"The newborn is a remarkably capable organism from the moment he begins to breathe," say Mussen et a. "He can see, hear, and smell and he is sensitive to pain, touch, and change in position .... The infant is biologically ready to experience most of the basic sensations of his species from the moment he is born ... Contemporary psychology views the newborn with considerably more respect than the scientist of the 16th century who saw the infant as relatively insensitive. We have exploded the myth of newborn insensitivity and incompetence."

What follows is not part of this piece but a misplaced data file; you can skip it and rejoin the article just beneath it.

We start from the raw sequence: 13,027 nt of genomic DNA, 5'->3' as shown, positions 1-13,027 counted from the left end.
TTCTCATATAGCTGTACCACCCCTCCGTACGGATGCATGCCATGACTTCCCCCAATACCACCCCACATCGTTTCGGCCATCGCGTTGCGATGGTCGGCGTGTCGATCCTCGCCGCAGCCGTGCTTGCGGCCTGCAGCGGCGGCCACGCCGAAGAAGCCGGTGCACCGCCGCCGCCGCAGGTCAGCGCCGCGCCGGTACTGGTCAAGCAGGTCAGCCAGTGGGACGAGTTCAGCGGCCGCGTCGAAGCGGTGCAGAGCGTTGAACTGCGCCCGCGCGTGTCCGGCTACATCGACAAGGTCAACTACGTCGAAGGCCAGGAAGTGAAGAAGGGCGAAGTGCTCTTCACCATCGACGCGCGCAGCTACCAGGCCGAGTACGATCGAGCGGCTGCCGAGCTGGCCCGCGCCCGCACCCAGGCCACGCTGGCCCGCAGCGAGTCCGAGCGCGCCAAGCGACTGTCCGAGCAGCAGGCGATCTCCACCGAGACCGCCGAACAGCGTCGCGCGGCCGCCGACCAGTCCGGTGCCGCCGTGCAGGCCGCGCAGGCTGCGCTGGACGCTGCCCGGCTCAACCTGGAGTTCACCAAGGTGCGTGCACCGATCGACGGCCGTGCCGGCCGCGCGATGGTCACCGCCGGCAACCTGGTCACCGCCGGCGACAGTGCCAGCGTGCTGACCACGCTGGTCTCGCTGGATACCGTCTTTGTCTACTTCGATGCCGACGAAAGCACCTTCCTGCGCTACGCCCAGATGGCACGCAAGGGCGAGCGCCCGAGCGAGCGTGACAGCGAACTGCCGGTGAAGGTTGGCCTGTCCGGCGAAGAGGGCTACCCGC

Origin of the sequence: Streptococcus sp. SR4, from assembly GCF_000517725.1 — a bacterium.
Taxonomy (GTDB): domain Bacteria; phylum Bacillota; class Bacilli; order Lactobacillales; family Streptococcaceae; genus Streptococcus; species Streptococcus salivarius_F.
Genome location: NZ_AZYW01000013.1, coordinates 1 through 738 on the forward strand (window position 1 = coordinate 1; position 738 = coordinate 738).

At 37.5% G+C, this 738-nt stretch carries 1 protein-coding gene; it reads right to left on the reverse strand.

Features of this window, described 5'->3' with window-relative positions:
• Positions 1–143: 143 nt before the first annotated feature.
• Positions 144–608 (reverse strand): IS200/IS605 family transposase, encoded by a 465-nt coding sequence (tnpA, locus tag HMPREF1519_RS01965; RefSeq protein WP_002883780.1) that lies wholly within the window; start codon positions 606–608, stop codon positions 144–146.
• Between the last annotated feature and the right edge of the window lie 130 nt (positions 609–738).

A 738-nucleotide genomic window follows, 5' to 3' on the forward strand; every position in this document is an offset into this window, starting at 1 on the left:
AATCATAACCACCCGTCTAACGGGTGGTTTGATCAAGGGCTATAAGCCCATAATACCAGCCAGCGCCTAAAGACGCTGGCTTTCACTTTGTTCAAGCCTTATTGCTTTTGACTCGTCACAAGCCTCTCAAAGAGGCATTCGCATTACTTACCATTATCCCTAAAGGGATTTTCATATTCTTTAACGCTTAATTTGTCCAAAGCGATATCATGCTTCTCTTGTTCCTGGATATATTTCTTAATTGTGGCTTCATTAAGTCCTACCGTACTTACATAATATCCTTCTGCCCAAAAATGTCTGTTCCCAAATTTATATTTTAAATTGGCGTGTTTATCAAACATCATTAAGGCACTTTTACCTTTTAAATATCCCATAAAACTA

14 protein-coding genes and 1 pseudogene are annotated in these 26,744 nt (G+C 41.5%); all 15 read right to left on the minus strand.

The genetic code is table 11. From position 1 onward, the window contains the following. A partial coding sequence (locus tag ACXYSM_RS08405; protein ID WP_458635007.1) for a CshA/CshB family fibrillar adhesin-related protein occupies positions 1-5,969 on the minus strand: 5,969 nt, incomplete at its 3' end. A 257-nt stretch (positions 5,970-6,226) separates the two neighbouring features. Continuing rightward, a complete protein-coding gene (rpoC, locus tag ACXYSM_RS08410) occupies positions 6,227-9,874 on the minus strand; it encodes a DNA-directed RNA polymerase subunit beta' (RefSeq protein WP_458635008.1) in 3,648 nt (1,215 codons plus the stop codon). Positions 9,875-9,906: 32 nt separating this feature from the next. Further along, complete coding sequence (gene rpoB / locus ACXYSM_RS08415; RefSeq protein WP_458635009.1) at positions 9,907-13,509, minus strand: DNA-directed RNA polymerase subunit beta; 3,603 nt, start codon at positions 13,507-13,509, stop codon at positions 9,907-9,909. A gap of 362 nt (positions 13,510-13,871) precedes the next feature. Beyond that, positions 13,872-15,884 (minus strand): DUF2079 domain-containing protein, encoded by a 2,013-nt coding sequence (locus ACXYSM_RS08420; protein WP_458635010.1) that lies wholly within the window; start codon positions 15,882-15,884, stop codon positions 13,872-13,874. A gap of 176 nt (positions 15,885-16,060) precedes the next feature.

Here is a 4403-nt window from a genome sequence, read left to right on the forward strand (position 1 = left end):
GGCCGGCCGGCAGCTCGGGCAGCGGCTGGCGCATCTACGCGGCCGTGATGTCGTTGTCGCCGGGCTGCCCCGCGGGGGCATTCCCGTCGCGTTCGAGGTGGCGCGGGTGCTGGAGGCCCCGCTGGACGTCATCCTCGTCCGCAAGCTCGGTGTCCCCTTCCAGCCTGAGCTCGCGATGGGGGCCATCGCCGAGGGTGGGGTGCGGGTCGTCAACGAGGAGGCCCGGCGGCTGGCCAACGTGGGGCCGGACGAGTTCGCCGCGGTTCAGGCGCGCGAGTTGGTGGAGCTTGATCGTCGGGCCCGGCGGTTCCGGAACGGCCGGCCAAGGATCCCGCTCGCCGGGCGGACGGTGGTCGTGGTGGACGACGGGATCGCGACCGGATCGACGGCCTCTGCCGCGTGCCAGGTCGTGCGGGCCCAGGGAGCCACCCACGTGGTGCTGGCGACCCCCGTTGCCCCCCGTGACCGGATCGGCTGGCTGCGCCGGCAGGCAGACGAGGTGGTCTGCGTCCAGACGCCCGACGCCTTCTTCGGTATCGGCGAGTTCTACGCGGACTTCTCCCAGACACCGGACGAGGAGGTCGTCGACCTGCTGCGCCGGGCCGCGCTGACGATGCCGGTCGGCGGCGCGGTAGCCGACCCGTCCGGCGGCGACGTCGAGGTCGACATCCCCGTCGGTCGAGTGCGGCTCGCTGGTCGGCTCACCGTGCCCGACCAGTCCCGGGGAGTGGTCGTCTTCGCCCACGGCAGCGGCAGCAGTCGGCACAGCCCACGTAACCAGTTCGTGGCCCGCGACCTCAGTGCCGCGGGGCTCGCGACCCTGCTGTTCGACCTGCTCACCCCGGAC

The anti-abortionists try to get around these differences between fetus and infant with one of two assertions. Some say that the difference is only one of degree, a notion that is contrary to the findings and conclusions of developmental psychology, as we have seen. Or else they try to claim that there is no significant difference in value between potential capacity and actual capacity to be a person. This idea flies in the face of most human experience. People do see a difference, in most cases, between the information or parts needed for a structure (the DNA or fetus; the plans or materials for a house) and the completed structure (the infant or the house). The potential, after all, is only the hypothetically possible. The potential capacity will become actual only under the necessary and sufficient conditions and therefore cannot be assigned the same current value.